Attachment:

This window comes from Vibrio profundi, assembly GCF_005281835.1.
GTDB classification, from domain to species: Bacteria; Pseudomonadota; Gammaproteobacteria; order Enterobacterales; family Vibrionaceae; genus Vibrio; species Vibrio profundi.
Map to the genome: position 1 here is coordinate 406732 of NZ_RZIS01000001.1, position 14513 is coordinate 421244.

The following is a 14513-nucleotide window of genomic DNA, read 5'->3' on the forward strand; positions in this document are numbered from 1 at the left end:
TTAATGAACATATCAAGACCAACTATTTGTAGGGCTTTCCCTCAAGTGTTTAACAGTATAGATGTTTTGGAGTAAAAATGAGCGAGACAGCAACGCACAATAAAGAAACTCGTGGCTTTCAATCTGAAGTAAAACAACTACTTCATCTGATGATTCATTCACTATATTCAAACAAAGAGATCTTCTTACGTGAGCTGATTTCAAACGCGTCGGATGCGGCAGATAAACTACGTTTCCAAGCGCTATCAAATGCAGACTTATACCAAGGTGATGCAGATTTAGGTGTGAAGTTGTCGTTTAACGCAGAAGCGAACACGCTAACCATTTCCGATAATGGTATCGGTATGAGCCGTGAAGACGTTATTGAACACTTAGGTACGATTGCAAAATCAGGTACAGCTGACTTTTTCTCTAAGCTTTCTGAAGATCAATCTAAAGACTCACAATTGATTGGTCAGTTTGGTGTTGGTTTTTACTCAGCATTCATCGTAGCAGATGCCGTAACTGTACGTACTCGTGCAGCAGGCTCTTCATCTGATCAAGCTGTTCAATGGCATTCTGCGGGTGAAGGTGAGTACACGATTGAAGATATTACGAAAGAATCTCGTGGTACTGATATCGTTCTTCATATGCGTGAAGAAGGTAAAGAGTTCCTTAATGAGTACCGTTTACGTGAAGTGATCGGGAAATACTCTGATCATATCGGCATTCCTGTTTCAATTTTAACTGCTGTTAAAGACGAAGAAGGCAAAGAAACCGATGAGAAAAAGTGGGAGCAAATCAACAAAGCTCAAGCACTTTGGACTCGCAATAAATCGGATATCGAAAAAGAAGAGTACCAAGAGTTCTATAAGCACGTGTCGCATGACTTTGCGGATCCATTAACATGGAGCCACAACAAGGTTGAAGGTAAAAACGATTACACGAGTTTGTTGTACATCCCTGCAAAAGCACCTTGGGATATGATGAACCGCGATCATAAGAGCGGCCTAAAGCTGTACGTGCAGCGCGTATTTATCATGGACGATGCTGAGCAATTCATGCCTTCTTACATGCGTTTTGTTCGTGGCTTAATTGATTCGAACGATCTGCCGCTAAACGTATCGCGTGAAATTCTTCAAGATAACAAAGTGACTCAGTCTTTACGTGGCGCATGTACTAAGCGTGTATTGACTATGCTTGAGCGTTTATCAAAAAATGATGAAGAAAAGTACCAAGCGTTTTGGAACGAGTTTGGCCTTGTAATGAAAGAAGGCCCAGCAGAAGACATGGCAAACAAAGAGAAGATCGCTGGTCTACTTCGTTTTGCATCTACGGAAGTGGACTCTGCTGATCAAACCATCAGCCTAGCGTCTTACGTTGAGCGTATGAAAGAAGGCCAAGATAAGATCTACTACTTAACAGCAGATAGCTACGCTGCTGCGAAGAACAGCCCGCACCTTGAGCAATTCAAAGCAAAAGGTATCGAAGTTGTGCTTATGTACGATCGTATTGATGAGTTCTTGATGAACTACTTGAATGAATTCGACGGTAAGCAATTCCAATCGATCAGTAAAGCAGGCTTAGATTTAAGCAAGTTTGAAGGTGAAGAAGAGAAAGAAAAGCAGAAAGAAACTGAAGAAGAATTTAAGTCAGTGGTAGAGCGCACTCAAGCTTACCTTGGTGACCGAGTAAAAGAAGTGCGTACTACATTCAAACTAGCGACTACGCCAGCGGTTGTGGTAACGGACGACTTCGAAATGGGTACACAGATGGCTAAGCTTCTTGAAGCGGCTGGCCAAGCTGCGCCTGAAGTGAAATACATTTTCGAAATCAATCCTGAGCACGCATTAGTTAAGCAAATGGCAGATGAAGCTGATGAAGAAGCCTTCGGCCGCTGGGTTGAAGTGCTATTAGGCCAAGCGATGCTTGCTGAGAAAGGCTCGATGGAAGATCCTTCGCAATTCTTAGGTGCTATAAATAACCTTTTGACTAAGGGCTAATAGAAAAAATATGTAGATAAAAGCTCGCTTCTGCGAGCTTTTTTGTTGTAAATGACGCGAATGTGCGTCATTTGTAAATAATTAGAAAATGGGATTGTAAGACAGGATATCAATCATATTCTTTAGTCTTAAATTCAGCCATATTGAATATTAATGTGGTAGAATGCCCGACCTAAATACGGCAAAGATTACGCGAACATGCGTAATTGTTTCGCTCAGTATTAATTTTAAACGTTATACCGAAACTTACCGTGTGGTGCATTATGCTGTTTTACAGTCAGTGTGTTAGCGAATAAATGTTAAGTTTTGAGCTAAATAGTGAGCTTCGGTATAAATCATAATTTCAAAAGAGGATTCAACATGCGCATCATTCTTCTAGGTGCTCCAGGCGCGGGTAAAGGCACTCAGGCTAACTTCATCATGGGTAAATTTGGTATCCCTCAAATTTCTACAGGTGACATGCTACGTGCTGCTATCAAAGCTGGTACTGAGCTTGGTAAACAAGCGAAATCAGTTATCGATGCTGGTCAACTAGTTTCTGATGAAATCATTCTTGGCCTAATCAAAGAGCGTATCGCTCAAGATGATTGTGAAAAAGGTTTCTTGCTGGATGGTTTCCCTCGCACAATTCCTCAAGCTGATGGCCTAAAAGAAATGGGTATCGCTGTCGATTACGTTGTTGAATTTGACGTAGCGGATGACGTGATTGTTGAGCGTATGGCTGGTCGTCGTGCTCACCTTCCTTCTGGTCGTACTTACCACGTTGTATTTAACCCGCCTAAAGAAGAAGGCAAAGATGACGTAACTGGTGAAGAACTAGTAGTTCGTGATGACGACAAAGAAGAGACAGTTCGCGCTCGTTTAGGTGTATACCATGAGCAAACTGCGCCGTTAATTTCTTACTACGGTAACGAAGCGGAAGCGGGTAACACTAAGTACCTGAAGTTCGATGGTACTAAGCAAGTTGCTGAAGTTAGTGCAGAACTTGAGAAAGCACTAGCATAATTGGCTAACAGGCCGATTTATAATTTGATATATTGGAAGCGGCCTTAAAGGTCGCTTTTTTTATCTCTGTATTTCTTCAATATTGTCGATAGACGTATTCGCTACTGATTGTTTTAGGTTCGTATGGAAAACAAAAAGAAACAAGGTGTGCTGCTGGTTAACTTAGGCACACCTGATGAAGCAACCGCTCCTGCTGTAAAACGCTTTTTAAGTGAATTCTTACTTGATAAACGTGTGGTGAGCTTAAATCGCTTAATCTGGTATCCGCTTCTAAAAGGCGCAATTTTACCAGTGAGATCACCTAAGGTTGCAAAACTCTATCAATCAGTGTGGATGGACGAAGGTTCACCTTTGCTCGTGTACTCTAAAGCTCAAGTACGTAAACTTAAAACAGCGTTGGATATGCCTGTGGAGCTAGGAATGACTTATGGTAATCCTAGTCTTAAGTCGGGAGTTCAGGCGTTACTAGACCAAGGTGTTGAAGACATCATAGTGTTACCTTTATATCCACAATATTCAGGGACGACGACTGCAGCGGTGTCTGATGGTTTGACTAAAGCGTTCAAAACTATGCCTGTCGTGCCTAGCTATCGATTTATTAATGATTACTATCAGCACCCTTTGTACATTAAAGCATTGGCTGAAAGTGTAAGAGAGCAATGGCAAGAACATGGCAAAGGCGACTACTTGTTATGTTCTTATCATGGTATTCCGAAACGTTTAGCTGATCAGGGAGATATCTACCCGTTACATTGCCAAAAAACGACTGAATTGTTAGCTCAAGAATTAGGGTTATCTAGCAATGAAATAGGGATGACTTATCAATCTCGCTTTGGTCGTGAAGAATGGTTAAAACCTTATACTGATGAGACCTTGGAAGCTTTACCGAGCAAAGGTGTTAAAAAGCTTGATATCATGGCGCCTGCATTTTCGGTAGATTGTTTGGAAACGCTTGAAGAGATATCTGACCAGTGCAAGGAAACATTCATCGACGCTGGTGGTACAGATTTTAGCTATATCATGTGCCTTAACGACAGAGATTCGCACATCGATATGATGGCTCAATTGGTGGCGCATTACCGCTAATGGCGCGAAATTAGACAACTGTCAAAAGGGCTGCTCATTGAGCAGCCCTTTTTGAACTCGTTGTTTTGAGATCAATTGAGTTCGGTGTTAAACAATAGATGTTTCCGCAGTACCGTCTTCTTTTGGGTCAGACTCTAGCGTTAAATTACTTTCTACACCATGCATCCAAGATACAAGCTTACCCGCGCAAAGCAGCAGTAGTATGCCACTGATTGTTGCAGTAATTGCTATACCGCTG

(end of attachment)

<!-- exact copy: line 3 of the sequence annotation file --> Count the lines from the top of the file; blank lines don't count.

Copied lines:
Map to the genome: position 1 here is coordinate 406732 of NZ_RZIS01000001.1, position 14513 is coordinate 421244.